I'm having a lot of difficulty understanding the English meaning of "determined" in this context. Was the new president appointed to the position or decided on? Obviously I know that there is a new president because of the subject of the sentence, but was the president "determined" and then an election/appointment took place, or does "determined" include the election/appointment process?
It's a strange thing to say in American English. Because "determined" is an adjective, we'd avoid confusion by saying "after much discussion, they determined that..." It's hard for me to imagine saying it without "that."
"Has it been determined yet?" "Yes, it has been determined." = very awkward stiff prose, maybe out of science fiction, spoken by aliens.
Or was he determined in terms of his character. This was a confusing sentence.
This English translation is so ambiguous that it's just wrong. I think the problem is that you would not use the passive voice of the verb 'to determine' to apply to a person, only to things; so you could say, for example, that the number of votes were determined; but if you apply 'determined' to a person it looks like an adjective describing the person's character.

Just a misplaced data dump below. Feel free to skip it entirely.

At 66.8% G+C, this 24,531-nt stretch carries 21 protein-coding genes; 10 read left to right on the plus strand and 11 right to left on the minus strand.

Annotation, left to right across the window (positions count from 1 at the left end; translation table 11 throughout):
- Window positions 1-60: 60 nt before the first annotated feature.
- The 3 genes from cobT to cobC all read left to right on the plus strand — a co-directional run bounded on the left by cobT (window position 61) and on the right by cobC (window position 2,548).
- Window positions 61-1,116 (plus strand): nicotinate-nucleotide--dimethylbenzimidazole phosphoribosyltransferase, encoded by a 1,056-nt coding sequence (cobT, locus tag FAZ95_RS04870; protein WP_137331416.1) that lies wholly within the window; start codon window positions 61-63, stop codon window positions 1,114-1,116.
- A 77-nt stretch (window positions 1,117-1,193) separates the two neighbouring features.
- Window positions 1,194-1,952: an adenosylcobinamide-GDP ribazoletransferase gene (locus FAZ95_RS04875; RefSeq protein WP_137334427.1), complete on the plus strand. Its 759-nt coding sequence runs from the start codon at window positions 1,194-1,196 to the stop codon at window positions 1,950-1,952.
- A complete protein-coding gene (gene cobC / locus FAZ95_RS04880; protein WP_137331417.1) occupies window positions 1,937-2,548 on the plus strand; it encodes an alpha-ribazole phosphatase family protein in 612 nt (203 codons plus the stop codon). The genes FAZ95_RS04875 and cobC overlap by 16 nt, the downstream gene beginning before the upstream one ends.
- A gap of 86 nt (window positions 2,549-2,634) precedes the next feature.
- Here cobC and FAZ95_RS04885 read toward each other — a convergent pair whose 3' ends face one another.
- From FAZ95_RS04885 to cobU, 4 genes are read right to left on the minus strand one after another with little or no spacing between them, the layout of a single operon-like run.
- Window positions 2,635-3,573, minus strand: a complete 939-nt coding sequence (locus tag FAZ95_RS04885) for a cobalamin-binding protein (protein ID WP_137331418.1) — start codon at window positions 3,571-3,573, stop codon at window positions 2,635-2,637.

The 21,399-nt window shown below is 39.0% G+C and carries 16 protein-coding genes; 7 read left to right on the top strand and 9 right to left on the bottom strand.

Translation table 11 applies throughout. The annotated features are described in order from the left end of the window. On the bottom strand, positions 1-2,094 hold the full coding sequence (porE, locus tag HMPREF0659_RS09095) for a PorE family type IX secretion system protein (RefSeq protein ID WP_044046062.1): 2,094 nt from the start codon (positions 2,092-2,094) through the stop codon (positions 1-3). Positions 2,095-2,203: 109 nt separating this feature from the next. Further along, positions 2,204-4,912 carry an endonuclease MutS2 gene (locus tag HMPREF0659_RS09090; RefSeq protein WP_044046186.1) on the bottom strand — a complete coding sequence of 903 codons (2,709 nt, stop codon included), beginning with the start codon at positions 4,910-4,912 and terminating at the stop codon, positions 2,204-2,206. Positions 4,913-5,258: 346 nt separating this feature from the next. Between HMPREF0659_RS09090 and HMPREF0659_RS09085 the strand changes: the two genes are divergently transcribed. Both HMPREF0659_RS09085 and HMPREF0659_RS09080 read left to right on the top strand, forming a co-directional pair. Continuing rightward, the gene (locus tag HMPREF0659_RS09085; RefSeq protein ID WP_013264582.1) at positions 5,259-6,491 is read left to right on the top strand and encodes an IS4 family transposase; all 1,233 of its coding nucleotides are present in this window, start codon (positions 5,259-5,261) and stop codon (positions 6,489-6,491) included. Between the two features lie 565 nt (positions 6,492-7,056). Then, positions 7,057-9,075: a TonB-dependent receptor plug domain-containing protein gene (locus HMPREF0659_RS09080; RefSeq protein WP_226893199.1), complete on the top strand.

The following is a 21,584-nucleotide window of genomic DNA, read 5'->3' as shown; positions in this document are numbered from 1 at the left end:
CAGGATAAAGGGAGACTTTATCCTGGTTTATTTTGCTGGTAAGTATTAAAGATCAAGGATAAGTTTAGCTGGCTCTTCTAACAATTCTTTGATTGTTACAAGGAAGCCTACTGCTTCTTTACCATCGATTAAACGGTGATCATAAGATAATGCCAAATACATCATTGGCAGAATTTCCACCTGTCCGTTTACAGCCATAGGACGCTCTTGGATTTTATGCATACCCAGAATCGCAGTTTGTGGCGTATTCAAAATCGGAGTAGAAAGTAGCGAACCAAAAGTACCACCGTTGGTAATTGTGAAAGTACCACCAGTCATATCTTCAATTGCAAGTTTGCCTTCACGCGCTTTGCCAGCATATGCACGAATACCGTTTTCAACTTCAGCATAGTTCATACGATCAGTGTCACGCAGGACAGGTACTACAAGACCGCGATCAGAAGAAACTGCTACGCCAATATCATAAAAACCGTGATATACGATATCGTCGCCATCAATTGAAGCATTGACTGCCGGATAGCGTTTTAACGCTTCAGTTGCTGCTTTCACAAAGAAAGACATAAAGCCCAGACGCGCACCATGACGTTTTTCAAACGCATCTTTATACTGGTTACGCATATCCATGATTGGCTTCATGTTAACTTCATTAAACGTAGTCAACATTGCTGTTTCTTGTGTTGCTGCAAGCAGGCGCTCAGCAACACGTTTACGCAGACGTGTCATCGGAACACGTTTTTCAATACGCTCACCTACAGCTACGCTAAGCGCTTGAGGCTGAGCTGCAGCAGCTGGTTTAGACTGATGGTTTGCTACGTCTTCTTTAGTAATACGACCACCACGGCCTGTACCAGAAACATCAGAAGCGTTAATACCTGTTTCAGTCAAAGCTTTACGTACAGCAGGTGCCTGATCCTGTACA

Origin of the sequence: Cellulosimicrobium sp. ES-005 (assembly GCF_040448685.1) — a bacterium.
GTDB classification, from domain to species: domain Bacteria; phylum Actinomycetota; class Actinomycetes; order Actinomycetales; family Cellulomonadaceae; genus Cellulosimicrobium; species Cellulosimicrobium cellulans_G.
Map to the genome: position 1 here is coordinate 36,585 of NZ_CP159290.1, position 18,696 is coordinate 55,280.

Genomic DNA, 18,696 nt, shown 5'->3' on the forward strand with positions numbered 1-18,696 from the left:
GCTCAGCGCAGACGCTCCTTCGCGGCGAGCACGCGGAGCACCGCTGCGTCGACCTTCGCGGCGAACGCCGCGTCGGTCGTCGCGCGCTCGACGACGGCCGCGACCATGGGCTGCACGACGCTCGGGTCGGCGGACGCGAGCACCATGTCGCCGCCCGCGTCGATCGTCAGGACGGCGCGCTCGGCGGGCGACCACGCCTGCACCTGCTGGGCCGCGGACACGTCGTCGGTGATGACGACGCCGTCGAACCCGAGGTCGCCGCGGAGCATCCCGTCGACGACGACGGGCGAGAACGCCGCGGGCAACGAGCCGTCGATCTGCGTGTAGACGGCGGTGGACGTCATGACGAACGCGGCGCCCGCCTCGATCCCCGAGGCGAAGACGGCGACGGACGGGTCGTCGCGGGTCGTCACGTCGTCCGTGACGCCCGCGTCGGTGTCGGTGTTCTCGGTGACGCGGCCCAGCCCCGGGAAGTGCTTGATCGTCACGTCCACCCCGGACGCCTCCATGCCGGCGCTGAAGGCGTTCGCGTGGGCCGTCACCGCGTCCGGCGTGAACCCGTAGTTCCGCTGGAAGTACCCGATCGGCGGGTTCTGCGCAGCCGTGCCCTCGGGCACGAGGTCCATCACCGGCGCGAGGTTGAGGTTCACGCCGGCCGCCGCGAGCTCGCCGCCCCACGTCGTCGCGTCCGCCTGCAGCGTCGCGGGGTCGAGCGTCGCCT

No,it's a verb
belirlemek=determine belirlendi=determined - past tense
Thank you, your comment made it clear for me. The whole time I was thinking that it is coming from the verb "belirmek" and that it is belir + pass.ending -le, and I asked me for what is the "n", -di (Past) For me it didn't make sense as belirmek seems to be translated to "to appear". Now I am seeing that we are making here the passive form to a further passive form, I am meaning "belirlemek" being passive itself put into passive. Confusing.
This is one of the longest discussions that I have seen so far. To me it seems that the reason is the translation om "belirlendi". Belirlendi is passive past tense of berlilemek = to designate. Synomyms in English are (amongst others) appoint, select, choose. Thus a better translation would be "The new president was appointed"
I agree with all the commentators here who have disputed "was determined ". It's very ambiguous and i would understand it if i was just randomly reading it as a character assessment. The sentence either needs to be supplemented by a clause indicating that an election has taken place, or by another translation like, " voted in" or " decided on".